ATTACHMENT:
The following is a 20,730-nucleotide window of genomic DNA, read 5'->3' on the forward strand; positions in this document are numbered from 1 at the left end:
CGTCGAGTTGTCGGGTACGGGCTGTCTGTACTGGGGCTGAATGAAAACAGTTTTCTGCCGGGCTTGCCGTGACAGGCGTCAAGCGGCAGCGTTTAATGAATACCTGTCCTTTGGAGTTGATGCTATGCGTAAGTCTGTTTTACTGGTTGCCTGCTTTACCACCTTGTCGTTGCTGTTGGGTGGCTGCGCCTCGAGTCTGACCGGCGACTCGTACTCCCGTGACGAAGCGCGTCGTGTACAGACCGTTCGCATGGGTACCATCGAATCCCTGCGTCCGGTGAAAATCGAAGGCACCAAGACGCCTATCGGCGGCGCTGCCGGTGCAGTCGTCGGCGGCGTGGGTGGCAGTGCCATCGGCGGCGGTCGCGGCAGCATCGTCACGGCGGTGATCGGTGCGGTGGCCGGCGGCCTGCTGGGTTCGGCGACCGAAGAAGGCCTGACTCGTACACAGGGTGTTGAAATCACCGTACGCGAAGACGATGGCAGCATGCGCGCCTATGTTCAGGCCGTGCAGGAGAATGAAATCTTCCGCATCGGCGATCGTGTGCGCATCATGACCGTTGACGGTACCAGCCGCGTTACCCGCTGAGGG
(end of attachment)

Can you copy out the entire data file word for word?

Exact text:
The following is a 20,730-nucleotide window of genomic DNA, read 5'->3' on the forward strand; positions in this document are numbered from 1 at the left end:
CGTCGAGTTGTCGGGTACGGGCTGTCTGTACTGGGGCTGAATGAAAACAGTTTTCTGCCGGGCTTGCCGTGACAGGCGTCAAGCGGCAGCGTTTAATGAATACCTGTCCTTTGGAGTTGATGCTATGCGTAAGTCTGTTTTACTGGTTGCCTGCTTTACCACCTTGTCGTTGCTGTTGGGTGGCTGCGCCTCGAGTCTGACCGGCGACTCGTACTCCCGTGACGAAGCGCGTCGTGTACAGACCGTTCGCATGGGTACCATCGAATCCCTGCGTCCGGTGAAAATCGAAGGCACCAAGACGCCTATCGGCGGCGCTGCCGGTGCAGTCGTCGGCGGCGTGGGTGGCAGTGCCATCGGCGGCGGTCGCGGCAGCATCGTCACGGCGGTGATCGGTGCGGTGGCCGGCGGCCTGCTGGGTTCGGCGACCGAAGAAGGCCTGACTCGTACACAGGGTGTTGAAATCACCGTACGCGAAGACGATGGCAGCATGCGCGCCTATGTTCAGGCCGTGCAGGAGAATGAAATCTTCCGCATCGGCGATCGTGTGCGCATCATGACCGTTGACGGTACCAGCCGCGTTACCCGCTGAGGG